The main reason why I reacted so strongly and so emotionally is that after my first Folfox treatment, I remained “stable” for 8 months just on maintenance and so I did have high expectations. It’s a fine line between having hope and having expectations. I know some people don’t believe in hope but I do. I am very hopeful that immunotherapy is going to have a major breakthrough soon. I am hopeful that I can be stable until it happens but I guess “expecting it” is what makes you fall from high when things don’t happen the way you “expect” them. I was feeling so well and I was so hopeful/expecting to be well for a few months that I even applied for a program for cancer patients to volunteer in India. There were amazingly a few spots open for a trip in March and I thought it would be a perfect timing. I really thought I had a few months ahead of me to live life more normally. Given the uncertainty, I had to back out and this was a big blow… I will keep the hope alive that I might be able to do this trip in the future.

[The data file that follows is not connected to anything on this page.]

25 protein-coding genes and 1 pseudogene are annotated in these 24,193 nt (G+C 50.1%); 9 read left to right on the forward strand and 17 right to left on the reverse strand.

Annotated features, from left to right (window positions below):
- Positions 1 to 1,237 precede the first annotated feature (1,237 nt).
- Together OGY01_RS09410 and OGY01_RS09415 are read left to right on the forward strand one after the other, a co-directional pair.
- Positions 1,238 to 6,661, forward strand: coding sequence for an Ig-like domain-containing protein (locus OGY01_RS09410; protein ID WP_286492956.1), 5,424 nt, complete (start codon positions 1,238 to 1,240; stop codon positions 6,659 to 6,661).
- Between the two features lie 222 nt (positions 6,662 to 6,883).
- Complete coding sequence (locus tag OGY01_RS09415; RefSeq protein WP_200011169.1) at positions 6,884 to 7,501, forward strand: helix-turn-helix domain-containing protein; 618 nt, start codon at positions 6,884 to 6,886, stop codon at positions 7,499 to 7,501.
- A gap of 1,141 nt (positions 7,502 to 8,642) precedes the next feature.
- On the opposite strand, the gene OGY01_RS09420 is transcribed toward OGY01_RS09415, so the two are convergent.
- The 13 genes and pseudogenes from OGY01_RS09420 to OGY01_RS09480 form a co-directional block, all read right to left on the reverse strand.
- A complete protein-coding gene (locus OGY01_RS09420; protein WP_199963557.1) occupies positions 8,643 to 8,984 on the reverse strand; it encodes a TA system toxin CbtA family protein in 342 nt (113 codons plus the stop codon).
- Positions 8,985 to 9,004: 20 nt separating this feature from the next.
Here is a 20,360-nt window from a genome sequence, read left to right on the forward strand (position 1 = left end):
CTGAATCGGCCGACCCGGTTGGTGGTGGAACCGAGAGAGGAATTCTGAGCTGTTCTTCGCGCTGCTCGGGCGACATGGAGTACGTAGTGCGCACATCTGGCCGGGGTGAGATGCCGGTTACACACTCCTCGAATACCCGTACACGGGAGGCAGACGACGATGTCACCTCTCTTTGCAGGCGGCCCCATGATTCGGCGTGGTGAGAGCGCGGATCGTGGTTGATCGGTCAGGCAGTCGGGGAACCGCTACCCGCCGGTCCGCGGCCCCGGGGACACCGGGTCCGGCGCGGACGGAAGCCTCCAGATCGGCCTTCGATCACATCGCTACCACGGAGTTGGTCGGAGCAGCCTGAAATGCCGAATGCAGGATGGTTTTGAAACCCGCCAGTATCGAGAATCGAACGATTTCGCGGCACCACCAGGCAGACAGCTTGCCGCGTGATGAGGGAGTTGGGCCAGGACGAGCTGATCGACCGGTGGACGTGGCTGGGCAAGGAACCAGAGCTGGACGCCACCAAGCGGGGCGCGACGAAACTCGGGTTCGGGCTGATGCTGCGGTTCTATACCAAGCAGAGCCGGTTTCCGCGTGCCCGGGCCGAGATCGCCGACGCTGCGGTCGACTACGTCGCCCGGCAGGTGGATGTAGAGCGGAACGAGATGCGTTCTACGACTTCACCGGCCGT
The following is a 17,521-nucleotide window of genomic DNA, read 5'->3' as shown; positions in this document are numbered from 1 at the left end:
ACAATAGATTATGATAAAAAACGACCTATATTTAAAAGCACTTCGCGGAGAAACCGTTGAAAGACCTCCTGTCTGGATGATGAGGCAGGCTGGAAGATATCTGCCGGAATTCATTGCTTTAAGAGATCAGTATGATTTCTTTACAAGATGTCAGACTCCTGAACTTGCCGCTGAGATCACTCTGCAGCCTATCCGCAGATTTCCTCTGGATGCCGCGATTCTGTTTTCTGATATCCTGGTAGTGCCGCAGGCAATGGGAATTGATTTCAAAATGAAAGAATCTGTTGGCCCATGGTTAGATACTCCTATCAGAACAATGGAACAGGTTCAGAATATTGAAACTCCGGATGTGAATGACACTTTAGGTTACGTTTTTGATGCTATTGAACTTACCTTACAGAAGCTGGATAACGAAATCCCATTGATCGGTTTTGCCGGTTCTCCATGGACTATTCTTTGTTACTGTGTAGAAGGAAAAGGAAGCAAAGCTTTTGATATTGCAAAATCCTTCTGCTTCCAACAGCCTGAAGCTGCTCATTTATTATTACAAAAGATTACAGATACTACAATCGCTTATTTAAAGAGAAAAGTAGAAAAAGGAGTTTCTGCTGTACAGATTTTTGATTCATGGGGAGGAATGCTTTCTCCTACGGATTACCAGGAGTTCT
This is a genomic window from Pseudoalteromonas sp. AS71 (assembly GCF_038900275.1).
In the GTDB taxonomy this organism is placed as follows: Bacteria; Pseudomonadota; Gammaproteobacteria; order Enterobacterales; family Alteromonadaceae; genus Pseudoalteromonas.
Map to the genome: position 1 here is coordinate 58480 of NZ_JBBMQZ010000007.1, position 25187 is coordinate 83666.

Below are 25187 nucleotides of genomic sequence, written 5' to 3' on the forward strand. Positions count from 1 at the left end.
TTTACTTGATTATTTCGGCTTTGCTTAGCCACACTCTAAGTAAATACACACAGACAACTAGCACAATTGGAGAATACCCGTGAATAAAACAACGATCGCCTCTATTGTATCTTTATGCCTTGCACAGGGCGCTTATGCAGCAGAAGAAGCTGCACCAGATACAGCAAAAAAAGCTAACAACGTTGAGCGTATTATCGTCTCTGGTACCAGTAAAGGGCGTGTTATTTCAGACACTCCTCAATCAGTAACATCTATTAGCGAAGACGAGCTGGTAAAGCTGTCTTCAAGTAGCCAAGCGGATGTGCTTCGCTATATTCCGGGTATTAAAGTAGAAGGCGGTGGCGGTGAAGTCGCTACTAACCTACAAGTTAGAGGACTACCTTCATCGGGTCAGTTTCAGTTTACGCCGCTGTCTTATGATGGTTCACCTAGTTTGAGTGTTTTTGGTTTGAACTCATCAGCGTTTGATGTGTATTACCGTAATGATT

So to bring you all up to speed, I was able to get a last minute CT scan done on Friday. My amazing interventional radiologist met with me on a Saturday (yes you read that right!) to go over the results, I feel so lucky and so grateful to have him on my team. Basically he said the lungs were stable and he could see some improvement in my liver! So I left feeling like it was great news but couldn’t completely shake off the idea that there might something else going on somewhere else that he had not looked at. I drove to Gainesville today, a total of 6 hours to meet with my other amazing doc, thankfully he had an opening today! He had not been able to see the images but I shared what my IR had said. I apologized for maybe having pulled the trigger too early but told him that I would prefer to be silly rather than sorry! He totally agreed with me, I guess he knows me enough by now and knows my case (sometimes I think better than my local guy) and said that it was the right thing to do as my marker has always been spot on. He was happy to hear about the lungs and liver but like me worried that there might be something else. The number one recommendation (which is what my IR had also said) is to get a PET scan to see where there is activity – we think there are spots on the liver “misbehaving” as my oncologist would say. If it is only a few spots and if they are well located we will zap them with a radiofrequency ablation (RFA). If there is something else somewhere else we will start a new chemo regimen. I got a message from him when I got home that he had been able to look at the images and that he had looked everywhere else and couldn’t see anything funky so this is another good news! At least I know there is no new spots that could be seen on a CT. So the plan is to get this PET scan this week or next week and have it reviewed by my IR so he can decide if he can zap the hot spots. We also discussed clinical trials but he still wants me to hold off a little while longer. A few new studies just recently opened up but he described it as a “feeding frenzy” with many pharm companies competing to find the right combo for colorectal cancer with my type of mutations. He wants to start seeing results before I jump in – and he said I still had time… so this is it folks – the continual ups and downs, as I said before it’s the constant roller coaster ride! I’ll update when I have more results and a definite plan. I am so glad to have amazing doctors invested in me and all of you supporting me through this journey! The picture is of my GI oncologist at Shands, I really don’t know what I would do without him (and his assistant Patty!!!) Thanks Dr. G!!!